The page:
My impression of Parikia also improved when I discovered where the beach was! Facing inland from the port, there is a fantastic walk to be made to the left. Upon leaving the port area you pass souvenir shops and tavernas for about 5 minutes before reaching the small beach close to the town. This beach isn't overly impressive but did attract a number of sun-worshippers thanks to its convenient location and did have a few beachside bars and other facilities (sunbeds for hire etc). However, better beaches are to be found further on. The town beach appears to come to a dead end, but there is in fact a small path that leads uphill and continues over the rocks and around the headland. After a further 10 or 15 minutes walk there are signs indicating the way to the beach and then a long crescent of sand comes into view below. This is Krios beach and, despite its obvious superiority over the town beach, it was much less busy thanks to its relative remoteness. Beyond Krios beach, the walk continues over more rocks and you pass a number of small bays before reaching the headland (Cape Agios Foka), from which there are spectacular views across the bay back to Parikia. The walk to Krios beach takes maybe 30 minutes from Parikia port and the headland is perhaps a further 20 minutes on.
After Parikia, the second most noteworthy settlement on the island is the northern port town of Naoussa. Naoussa has a very colourful and picturesque harbour, complete with small fishing boats and fishermen displaying the day's catch. There are also a number of bars and tavernas around the harbour which, thanks to the views and atmosphere they provide, are over-priced but also popular with travellers. Some of the boats to Mykonos leave from Naoussa rather than Parikia as this reduces the journey time.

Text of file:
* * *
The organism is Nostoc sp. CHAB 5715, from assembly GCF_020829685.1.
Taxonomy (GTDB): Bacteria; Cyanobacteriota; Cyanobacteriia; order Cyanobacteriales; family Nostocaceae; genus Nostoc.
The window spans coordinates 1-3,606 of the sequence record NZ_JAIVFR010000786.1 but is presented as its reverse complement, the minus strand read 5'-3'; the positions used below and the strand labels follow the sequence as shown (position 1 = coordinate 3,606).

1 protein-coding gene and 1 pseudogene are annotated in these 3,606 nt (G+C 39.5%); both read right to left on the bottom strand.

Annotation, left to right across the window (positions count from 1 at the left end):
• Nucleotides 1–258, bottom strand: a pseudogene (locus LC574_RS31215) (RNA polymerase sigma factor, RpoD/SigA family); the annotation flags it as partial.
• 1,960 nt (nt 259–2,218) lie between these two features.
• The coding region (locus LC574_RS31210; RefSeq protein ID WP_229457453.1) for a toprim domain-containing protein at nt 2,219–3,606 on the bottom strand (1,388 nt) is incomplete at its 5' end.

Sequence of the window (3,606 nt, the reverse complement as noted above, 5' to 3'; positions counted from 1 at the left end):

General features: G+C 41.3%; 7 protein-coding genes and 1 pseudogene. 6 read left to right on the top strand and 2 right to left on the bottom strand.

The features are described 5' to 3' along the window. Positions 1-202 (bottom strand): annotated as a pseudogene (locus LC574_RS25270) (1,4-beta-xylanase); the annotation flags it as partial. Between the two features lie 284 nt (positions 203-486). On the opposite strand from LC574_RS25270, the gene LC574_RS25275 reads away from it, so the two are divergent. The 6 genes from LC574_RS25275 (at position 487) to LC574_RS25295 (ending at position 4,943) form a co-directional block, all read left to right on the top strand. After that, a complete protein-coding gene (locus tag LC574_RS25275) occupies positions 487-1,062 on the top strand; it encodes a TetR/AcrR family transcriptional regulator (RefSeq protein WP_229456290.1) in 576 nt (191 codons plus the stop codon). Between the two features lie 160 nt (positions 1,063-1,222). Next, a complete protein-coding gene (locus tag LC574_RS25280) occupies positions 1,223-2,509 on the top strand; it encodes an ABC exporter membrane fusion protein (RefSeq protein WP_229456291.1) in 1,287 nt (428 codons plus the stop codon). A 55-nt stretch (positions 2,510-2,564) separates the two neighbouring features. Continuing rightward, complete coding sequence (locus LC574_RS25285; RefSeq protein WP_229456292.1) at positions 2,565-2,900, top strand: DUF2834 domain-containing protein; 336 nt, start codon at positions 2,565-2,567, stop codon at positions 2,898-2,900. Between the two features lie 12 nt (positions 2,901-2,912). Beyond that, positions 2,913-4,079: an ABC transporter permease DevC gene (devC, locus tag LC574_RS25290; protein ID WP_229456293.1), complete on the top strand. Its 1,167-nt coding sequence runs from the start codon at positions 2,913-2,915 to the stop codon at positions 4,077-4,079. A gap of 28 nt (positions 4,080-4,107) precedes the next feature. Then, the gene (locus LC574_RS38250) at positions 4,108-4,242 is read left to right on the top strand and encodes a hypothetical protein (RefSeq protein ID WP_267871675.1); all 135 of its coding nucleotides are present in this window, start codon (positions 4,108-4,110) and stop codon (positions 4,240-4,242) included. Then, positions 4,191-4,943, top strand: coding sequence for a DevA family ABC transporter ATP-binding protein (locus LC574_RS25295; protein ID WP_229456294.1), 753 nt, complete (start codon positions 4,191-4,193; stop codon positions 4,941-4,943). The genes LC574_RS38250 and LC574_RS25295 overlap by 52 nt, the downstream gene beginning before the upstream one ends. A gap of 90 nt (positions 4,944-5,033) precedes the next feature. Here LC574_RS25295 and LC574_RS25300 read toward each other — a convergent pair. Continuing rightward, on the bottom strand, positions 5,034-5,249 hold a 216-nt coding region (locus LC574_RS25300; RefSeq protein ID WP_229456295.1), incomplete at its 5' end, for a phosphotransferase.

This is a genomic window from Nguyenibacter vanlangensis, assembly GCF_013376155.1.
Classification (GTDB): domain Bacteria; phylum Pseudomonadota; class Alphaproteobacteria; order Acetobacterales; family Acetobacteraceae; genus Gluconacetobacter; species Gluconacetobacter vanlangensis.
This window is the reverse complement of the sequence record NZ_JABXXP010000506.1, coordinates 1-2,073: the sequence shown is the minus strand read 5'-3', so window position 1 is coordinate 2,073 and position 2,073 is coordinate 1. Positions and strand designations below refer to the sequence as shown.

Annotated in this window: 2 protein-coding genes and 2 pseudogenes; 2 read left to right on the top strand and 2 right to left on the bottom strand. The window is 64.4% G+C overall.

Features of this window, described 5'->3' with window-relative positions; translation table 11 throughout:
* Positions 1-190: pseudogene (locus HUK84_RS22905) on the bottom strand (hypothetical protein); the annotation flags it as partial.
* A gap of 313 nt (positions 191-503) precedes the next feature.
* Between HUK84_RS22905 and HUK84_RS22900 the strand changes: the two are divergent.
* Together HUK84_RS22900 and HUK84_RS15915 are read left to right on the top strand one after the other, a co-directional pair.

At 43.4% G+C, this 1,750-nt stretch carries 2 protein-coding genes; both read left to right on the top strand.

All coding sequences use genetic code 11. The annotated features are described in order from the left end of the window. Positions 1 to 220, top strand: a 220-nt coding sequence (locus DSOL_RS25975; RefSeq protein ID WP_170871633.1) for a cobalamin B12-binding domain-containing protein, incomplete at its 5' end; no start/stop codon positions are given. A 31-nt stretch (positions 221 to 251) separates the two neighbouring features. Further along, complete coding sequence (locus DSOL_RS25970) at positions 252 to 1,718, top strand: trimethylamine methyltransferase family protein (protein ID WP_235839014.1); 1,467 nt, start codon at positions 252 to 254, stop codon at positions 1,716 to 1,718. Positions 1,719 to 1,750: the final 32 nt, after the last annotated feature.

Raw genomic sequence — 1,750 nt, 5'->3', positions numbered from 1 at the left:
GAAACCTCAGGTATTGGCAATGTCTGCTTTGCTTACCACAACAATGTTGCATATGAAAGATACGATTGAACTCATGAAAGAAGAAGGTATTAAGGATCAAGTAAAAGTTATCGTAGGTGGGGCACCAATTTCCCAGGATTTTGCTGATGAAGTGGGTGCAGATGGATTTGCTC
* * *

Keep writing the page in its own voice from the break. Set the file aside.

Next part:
A few observations from my 6 days on Paros:
Regional transport hub
Thanks to its central location within the Cyclades group of islands, Paros serves as something of a regional transport hub. At all times of day and night, the port at Parikia bustles with activity with hundreds of travellers either arriving or moving on. This also means that there are many opportunities to undertake daytrips to neighbouring islands. Dozens of travel agencies display ferry timetables on boards outside their shops and provide notices of available daytrips on specially chartered catamarans and speedboats.
Arriving without accommodation
I visited Paros as the third port of call on a month long island hopping trip. As this was the first time I had undertaken such a trip, I decided to structure the month so as to have a mixture of pre-planned itineraries (and pre-booked accommodation) and scope for flexibility (“winging it”). In the event, Paros was one of the islands where I had already booked a room online prior to arrival and was therefore able to wave aside the gathered hordes of accommodation touts. However, in hindsight I would say that of all the islands I visited during the month, Paros would probably have been the easiest to find cheap accommodation upon arrival. As well as the many touts, there are also numerous booking agencies in the nearby streets and competition for business appeared strong. I arrived in Paros in late September and anyone travelling there outside of the busy summer months should have no fears at all of arriving without a room already booked. This may not be the case in July and August, but I suspect that even then the island has ample accommodation.
Late season sales
I arrived in Paros late in September at a time when many shops were desperately attempting to offload their remaining stocks of souvenirs and beachwear. As such, many shops were offering 50% off marked prices for many of their goods. Other shops didn’t appear to be having sales, but upon purchasing an item marked at say 8 Euros, the shopkeeper would say “just give me 5”. Also, with trade not as brisk as in the summer months, tavernas were commonly offering free desserts or free drinks as an enticement to attract custom. Again, sometimes these were advertised and sometimes they were just knocked off the bill at the end.